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HomeEntertainment NewsBoxing’s dangers aren’t just limited to the ring | Boxing News

Boxing’s dangers aren’t just limited to the ring | Boxing News


OUTRAGEOUS viral incidents have become commonplace in boxing. From flipping tables and lobbing water bottles to unsavoury slurs and downright acts of egregious violence. 

It’s hard to escape the glare of a camera when committing such atrocities. However, when it comes to gaining publicity, getting those misdemeanours in front of a screen is probably the point.

Even before the days of iPhones waving in the air, trying to capture every last scrap of footage, the likes of Riddick Bowe or Mike Tyson were causing mayhem and mischief at organised press events. David Haye and Derek Chisora created one of the most infamous tussles, following Chisora’s 2012 defeat to Vitali Klitschko, a fight Haye wasn’t even directly involved in.

One man who is often involved in incidents is John Fury. The father of the lineal heavyweight king, Tyson, was making his presence felt on Monday before anything formal had even started.

Going head-to-head with an unassuming member of Usyk’s team left Fury worse off, sporting a dripping cut after bumping heads with a confused Stanislav Stepchuk, who became embroiled in a media frenzy due to the impromptu confrontation.

“That’s not a lot of conflict as we think. We just shout in the name of Oleksandr Usyk and John Fury was mad about it and do what he do. We didn’t offend him,” Stepchuk explained to Boxing News through an interpreter.

“Because he’s nervous, he’s not stable, he’s emotional now. We think that he’s nervous and this is his weakness.”

With tension growing between the teams, hopefully, any verdicts rendered on Saturday evening will be received in good grace. The last thing the people of Ukraine need is John Fury rampaging through the hallways of the Kingdom Arena as the clock turns midnight.

Stepchuk said he would be on guard and ready to defend himself just in case matters take a turn for the worst. However, silly scuffles are at the back of Stanislav’s mind, with the overriding objective being a win for the main king of the camp.

 “We believe that Oleksandr will win this fight. We think that Usyk will knock out Tyson Fury in the championship rounds.”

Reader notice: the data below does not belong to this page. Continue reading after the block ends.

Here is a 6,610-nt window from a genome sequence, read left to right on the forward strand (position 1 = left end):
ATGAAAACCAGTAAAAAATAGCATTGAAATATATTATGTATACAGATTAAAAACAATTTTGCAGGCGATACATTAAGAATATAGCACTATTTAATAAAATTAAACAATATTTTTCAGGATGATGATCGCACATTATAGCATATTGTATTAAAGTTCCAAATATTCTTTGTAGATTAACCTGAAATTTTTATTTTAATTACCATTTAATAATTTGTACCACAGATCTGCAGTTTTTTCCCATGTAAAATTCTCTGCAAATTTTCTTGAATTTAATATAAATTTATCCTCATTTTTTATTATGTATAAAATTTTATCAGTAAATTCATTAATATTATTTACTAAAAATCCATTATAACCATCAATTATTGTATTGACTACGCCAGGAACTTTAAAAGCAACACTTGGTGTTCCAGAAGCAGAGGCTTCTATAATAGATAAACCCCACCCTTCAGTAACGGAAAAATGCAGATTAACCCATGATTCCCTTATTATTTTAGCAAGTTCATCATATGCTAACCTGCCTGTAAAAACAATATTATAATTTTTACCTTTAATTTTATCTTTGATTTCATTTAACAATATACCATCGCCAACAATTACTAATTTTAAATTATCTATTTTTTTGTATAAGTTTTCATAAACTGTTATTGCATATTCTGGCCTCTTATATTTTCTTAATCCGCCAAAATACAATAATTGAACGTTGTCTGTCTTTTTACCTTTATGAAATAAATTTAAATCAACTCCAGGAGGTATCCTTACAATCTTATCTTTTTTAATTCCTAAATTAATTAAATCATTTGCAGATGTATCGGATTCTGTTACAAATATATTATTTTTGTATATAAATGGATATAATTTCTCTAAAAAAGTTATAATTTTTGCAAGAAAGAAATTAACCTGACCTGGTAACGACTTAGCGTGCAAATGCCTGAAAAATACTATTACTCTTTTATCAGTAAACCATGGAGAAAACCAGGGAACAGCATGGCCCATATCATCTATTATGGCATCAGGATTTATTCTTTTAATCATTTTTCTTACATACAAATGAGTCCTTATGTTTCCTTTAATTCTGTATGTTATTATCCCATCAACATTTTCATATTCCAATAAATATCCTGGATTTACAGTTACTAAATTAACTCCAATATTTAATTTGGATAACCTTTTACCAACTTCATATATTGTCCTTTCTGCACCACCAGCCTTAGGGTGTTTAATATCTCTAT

Despite the fracas, Stepchuk had a cordial message to send to his unexpected adversary: “We would like to respect each other. We would like to respect everybody,” he stated.

Later, after seeing the footage, Oleksandr Usyk described Fury Sr’s actions as “bad behaviour,” referring to the size discrepancy between him and the young member of Team Usyk. 

Not that any reprimands deterred John, who was still discussing his Spartan mentality long after the incident, as his antics further publicised fight week ahead of the biggest night of his son’s career.

Denying that he was excessively fired up ahead of a week of action and activity in Riyadh, the former pro boxer, who ended his career in 1995 with an 8-4-1 (1 KO) record, stated that the version of Usyk who stepped in twice against Anthony Joshua could not defeat Tyson.

“He can’t be beat in this form,” said Fury Sr. “He’s got everything. He’s got too much. My son can beat him [Usyk], and I can beat any man on his team. There you go.”

Don’t expect to have heard the last of any Riyadh rumbles, as there are still a couple of days left to go until fight night. Even Fabio Wardley and David Adeleye’s respective teams engaged in a red carpet ruckus in the lead-up to their October 2023 clash. There’s always something bubbling under the surface when the big men and their entourages end up in close proximity.

Fast-forward to May 2024. Chairs remain ready, tables hopefully secured to the floor, and glass water jugs replaced by plastic containers as the temperature starts to build once more.



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